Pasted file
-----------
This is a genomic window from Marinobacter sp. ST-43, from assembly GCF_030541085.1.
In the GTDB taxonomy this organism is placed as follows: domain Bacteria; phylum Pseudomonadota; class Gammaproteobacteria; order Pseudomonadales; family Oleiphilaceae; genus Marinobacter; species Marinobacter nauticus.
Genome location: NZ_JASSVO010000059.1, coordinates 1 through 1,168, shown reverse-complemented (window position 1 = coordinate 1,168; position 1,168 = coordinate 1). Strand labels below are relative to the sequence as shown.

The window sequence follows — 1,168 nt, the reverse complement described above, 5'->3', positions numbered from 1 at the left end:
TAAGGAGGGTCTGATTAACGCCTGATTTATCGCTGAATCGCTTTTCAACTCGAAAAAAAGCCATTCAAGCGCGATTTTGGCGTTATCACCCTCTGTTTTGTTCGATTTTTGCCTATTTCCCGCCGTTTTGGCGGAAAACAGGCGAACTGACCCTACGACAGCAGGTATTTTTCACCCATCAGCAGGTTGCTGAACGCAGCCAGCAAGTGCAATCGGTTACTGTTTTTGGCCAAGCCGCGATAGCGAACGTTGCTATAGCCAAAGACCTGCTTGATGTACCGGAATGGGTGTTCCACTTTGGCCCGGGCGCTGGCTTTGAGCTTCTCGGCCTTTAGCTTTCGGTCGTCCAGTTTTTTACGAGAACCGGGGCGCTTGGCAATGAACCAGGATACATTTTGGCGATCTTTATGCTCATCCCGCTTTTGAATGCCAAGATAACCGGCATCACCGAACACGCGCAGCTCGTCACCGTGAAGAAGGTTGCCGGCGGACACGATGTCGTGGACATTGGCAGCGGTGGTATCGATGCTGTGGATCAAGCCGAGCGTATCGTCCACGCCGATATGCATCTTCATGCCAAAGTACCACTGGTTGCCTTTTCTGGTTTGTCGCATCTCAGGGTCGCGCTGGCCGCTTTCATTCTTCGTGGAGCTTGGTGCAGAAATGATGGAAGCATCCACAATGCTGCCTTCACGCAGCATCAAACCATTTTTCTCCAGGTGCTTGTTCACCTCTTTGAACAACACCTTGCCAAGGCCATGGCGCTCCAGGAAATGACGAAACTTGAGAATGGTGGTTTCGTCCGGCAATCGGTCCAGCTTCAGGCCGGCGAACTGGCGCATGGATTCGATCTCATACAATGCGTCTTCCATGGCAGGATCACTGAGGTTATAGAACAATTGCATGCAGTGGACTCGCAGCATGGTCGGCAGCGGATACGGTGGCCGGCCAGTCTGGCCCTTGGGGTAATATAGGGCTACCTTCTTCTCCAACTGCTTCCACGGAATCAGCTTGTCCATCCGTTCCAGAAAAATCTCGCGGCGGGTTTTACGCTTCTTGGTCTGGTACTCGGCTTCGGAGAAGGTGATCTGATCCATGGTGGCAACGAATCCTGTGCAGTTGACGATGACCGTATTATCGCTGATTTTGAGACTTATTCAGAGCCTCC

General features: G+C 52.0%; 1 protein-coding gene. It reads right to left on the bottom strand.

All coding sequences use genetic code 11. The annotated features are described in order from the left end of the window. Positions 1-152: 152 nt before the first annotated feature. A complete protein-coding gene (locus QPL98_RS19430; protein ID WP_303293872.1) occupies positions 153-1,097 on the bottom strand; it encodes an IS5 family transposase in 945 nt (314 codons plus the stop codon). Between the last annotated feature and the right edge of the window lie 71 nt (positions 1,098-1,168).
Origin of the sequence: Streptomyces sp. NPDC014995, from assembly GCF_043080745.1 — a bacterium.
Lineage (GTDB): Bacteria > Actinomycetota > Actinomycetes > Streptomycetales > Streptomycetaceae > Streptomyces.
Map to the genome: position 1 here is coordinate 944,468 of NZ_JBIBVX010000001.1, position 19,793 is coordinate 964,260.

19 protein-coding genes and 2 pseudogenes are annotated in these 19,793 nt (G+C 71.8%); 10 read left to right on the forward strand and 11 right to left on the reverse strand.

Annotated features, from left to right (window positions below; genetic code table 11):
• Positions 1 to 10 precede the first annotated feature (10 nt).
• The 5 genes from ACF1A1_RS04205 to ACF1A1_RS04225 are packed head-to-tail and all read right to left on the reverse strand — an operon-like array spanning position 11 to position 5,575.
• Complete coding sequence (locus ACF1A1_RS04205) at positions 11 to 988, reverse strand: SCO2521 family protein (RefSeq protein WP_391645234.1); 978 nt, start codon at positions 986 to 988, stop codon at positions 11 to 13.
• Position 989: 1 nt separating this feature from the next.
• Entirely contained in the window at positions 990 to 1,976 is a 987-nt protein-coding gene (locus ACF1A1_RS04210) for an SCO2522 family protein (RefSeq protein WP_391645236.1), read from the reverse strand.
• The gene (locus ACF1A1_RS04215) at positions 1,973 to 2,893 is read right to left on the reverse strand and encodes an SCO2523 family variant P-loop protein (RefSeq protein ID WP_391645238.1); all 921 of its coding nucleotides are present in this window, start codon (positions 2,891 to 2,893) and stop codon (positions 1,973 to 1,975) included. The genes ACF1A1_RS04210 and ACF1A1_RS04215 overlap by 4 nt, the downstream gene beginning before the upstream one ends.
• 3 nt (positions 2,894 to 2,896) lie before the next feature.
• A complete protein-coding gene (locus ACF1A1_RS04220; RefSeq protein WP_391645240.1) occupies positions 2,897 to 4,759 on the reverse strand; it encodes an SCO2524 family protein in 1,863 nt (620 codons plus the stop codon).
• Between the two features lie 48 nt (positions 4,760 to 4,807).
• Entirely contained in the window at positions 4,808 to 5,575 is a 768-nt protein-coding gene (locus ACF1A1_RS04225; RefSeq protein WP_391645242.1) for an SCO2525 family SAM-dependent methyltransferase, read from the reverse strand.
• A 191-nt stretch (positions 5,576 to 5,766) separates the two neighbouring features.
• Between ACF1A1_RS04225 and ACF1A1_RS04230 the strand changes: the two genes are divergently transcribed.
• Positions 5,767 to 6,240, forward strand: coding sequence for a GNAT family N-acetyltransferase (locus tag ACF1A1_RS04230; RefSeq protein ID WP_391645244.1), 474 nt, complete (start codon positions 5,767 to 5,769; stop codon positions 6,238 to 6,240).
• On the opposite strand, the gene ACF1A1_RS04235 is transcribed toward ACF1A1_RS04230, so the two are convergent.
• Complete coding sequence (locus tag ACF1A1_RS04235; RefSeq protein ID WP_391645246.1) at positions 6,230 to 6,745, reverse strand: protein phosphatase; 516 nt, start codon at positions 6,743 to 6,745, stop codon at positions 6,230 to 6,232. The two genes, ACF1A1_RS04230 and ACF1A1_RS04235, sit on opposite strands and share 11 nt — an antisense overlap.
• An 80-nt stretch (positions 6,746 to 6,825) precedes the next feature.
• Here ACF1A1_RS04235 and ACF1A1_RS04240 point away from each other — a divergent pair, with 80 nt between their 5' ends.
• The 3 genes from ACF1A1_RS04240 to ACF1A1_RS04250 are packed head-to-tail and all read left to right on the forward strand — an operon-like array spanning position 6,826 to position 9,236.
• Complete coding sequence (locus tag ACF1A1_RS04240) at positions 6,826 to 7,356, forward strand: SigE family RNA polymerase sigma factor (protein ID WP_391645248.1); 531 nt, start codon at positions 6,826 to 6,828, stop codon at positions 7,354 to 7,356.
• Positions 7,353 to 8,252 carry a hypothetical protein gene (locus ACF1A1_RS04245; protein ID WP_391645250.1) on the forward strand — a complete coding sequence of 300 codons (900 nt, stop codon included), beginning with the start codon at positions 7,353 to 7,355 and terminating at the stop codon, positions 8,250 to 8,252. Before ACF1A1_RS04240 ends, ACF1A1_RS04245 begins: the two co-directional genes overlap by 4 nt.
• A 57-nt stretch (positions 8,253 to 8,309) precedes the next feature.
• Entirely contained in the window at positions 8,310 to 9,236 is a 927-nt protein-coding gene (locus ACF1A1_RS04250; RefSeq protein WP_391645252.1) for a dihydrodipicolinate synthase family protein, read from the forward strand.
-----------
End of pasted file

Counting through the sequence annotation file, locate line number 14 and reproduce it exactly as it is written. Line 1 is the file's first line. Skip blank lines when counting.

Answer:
• The 5 genes from ACF1A1_RS04205 to ACF1A1_RS04225 are packed head-to-tail and all read right to left on the reverse strand — an operon-like array spanning position 11 to position 5,575.